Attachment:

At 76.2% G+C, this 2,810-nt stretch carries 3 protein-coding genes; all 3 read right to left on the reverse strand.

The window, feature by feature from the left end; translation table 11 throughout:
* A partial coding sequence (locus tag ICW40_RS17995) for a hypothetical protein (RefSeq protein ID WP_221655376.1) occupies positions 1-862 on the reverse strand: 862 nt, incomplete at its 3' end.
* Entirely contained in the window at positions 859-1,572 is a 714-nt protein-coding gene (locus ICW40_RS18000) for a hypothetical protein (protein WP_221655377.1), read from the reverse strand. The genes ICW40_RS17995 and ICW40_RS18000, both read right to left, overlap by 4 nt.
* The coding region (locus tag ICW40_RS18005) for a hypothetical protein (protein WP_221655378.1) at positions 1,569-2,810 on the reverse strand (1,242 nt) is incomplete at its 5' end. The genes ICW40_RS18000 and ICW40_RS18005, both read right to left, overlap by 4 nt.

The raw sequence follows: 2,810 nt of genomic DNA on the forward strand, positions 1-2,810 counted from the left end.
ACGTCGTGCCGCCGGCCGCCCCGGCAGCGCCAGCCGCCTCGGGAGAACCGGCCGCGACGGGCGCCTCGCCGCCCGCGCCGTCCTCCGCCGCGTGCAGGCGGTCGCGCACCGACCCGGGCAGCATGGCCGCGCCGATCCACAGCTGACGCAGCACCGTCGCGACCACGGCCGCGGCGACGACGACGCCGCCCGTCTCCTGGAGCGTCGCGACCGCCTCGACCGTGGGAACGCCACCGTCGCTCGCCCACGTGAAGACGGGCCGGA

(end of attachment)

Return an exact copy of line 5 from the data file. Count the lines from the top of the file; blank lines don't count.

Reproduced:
* The coding region (locus tag ICW40_RS18005) for a hypothetical protein (protein WP_221655378.1) at positions 1,569-2,810 on the reverse strand (1,242 nt) is incomplete at its 5' end. The genes ICW40_RS18000 and ICW40_RS18005, both read right to left, overlap by 4 nt.